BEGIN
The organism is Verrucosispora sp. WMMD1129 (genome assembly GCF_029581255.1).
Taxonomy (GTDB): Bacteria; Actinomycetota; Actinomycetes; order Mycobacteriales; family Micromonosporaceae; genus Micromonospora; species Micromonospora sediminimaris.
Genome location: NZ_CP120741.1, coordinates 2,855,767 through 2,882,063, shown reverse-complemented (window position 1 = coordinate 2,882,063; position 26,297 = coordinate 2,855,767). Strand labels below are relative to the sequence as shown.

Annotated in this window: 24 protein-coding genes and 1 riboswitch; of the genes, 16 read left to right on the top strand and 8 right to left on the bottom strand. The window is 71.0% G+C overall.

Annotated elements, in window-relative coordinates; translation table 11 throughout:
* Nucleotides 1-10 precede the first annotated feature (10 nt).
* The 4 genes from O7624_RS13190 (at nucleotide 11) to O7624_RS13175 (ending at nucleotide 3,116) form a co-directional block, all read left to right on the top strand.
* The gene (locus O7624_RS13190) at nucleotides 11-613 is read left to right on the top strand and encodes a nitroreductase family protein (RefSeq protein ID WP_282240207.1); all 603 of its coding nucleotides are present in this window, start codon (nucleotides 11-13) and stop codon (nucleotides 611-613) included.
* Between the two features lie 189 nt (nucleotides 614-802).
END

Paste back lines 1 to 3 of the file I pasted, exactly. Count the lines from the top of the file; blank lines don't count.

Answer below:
The organism is Verrucosispora sp. WMMD1129 (genome assembly GCF_029581255.1).
Taxonomy (GTDB): Bacteria; Actinomycetota; Actinomycetes; order Mycobacteriales; family Micromonosporaceae; genus Micromonospora; species Micromonospora sediminimaris.
Genome location: NZ_CP120741.1, coordinates 2,855,767 through 2,882,063, shown reverse-complemented (window position 1 = coordinate 2,882,063; position 26,297 = coordinate 2,855,767). Strand labels below are relative to the sequence as shown.